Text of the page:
Sir David Attenborough is urging people to take action for butterflies and moths this year, to mark the 50th anniversary of wildlife charity Butterfly Conservation (BC).
More than three-quarters of the UK’s butterflies and two-thirds of our larger moths have declined in the last 40 years.
BC President Sir David, said: “Half a century ago a small group of naturalists became so concerned about the plight of the UK’s butterflies that they decided to join forces to protect them.
“That organisation became Butterfly Conservation and 50 years later the need for people who care about our butterflies and moths is greater than ever before.
“The fortunes of the UK’s butterflies have ebbed and flowed over this period. Sadly many species have struggled as their habitats have shrunk and climate change and pesticide use have taken their toll.
“But throughout these troubled times Butterfly Conservation has always been there standing up for butterflies and moths.
“Thanks to Butterfly Conservation a huge number of us now care about butterflies and are aware of their plight and what’s more, we now know how to protect many species and reverse their declines, providing them with a home for the future in the countryside as well as our back gardens.”
BC has 31 Branches around the UK, with many taking part in a National Conservation Day of Action on Saturday 10 March. The charity will be celebrating its landmark birthday over this weekend, where it’s hoped a record number of people will attend a Branch event or carry out practical work in their gardens to help their local butterfly and moth species.
There are also plenty of opportunities throughout the year to get involved in Branch events, either on a guided butterfly walk, a conservation work party or to takle part in a survey.
BC was founded in March 1968 and is now one of the largest insect conservation organisations in the world.
The charity runs projects to protect more than 100 threatened species, as well as conserving hundreds of sites and reserves across the country.
BC’s Director of Conservation Science, Dr Nigel Bourn, said: “Whether you help manage a meadow or can do some work in your own garden, please join in the effort this year to celebrate 50 years of saving butterflies and moths."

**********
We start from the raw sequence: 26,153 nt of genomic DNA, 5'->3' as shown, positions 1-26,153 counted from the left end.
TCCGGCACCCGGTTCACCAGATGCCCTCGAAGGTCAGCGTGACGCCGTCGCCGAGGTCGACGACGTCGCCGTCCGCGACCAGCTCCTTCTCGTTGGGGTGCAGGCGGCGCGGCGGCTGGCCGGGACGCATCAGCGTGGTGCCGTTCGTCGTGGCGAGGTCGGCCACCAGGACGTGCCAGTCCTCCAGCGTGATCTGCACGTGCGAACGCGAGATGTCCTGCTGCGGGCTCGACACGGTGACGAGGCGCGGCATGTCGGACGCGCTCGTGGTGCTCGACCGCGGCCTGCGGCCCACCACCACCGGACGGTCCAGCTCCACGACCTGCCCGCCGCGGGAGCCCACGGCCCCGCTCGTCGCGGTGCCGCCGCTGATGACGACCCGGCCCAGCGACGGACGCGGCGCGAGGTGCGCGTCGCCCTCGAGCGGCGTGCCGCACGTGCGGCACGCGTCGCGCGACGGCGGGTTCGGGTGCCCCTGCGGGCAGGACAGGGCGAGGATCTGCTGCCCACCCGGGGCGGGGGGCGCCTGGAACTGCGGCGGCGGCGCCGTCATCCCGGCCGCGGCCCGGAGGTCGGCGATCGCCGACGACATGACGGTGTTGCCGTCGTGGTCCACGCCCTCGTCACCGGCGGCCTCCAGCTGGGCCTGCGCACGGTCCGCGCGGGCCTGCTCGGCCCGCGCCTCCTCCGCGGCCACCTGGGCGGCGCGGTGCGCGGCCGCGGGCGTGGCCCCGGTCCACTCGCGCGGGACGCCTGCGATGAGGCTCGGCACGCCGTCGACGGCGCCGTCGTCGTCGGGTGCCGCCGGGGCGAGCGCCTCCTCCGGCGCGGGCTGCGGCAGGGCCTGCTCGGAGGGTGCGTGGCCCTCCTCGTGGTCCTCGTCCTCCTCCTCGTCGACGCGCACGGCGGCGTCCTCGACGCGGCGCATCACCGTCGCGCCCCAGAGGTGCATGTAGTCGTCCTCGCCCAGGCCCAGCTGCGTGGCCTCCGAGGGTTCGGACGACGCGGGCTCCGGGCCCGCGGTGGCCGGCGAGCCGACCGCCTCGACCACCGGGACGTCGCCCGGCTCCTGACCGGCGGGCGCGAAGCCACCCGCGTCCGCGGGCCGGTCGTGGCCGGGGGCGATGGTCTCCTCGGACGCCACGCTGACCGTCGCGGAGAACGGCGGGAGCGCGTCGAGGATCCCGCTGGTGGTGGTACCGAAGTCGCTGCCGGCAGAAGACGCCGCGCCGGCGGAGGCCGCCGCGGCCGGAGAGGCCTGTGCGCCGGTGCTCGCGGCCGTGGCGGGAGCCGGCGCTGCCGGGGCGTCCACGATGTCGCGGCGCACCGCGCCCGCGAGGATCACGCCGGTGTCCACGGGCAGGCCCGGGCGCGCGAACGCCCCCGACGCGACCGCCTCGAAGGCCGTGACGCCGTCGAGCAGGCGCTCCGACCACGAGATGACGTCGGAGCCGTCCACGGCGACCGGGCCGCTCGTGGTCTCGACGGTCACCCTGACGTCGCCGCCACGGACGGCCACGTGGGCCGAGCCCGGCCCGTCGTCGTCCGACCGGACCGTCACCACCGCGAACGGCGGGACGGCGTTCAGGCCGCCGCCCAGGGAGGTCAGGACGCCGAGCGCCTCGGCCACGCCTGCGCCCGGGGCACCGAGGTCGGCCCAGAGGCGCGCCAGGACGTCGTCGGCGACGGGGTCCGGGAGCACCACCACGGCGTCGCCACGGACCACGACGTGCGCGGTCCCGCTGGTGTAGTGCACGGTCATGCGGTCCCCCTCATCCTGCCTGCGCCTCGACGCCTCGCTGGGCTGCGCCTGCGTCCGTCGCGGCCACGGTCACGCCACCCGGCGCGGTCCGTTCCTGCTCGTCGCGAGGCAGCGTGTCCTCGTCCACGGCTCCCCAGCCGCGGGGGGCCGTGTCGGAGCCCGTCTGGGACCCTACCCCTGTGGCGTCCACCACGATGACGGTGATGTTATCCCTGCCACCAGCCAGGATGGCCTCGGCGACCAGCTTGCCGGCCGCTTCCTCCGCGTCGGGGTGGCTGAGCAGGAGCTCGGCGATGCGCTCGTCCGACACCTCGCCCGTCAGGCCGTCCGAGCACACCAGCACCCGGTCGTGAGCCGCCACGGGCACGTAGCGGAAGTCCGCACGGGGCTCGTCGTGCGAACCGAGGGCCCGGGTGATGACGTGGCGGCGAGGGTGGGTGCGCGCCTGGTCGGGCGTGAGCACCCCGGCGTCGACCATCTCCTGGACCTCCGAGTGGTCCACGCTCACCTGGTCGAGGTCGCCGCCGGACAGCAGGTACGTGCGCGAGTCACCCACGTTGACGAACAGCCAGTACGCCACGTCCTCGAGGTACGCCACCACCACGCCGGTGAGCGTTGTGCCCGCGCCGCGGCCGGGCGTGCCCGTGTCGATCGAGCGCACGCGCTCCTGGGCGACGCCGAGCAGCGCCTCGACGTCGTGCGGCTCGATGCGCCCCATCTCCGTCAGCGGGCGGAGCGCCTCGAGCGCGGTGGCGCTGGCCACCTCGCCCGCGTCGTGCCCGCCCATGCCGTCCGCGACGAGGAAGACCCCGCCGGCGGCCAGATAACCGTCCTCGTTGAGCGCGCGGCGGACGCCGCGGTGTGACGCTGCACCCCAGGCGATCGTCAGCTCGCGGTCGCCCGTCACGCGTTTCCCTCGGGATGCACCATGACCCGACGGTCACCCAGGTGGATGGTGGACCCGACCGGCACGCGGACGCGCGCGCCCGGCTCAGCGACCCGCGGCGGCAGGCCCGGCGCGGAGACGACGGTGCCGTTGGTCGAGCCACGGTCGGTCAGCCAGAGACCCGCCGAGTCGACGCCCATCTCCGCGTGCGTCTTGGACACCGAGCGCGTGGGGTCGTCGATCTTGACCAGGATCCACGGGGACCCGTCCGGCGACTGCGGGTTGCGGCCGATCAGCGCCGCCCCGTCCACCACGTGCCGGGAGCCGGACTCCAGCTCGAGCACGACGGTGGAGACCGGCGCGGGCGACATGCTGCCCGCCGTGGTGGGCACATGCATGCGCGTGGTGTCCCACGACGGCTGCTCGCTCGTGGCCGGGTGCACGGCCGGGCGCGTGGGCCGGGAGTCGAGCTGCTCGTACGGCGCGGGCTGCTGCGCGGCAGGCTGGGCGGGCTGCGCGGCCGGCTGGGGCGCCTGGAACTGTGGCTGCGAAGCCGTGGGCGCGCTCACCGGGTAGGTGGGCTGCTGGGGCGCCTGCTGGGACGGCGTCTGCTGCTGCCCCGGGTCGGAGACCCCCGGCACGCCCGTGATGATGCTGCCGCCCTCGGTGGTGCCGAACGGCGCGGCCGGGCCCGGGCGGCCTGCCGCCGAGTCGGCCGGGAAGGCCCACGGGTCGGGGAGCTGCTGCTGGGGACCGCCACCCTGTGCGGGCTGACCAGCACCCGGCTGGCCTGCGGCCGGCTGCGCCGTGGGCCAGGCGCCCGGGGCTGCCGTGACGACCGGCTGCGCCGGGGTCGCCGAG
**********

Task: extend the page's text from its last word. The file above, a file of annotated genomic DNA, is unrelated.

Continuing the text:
- Recording – we run three of the world’s largest butterfly and moth recording schemes which together have gathered more than 60 million records.
- Revealing - our butterfly and moth atlases and ‘State of’ butterfly and moth reports have revealed the extent of species declines and where conservation effort should be focussed to help species recover.
- Working – we have delivered conservation projects across more than 90 key landscapes.
- Conserving – our reserves have saved 700 hectares of habitat for butterflies and moths, providing valuable places for people and wildlife.
- Restoring – we played a key role in reintroducing the UK’s rarest butterfly – the Large Blue after it became extinct. Working in partnership with conservation professionals and agencies the butterfly is continuing to thrive.
- Rebuilding – our Landscape-scale conservation report revealed how to tackle butterfly and moth declines by linking habitats across the countryside.
- Collaborating – We are partners in the most ground-breaking conservation project in the UK’s history - Back from the Brink will save 20 species from extinction and protect a further 200 threatened species.
- Advocating – we have persuaded Government to accept butterflies and moths as official biodiversity indicators. Our data has informed and influenced environmental and agricultural policy.
- Educating – our education campaign Munching Caterpillars has reached more than 18,000 children and is empowering and engaging the next generation to care about butterflies, moths and our environment.
- Communicating – we have successfully raised public awareness of the plight of butterflies and moths by talking to more than 100,000 people every day through our social media channels like Twitter and Facebook.
- Inspiring – we are the largest insect conservation organisation in the world with more than 140,000 supporters. As founder members of Butterfly Conservation Europe we have supported and inspired the conservation of butterflies and moths across the Continent.
- Engaging – more than 250,000 people have taken part in our Big Butterfly Count – the largest insect citizen science project in the world.
- Volunteering – More than 15,000 volunteers from our 31 regional Branches, plus other supporters who give up their time for free, carry out work worth £10 million per year.
Would you like to support Butterfly Conservation? Find out How.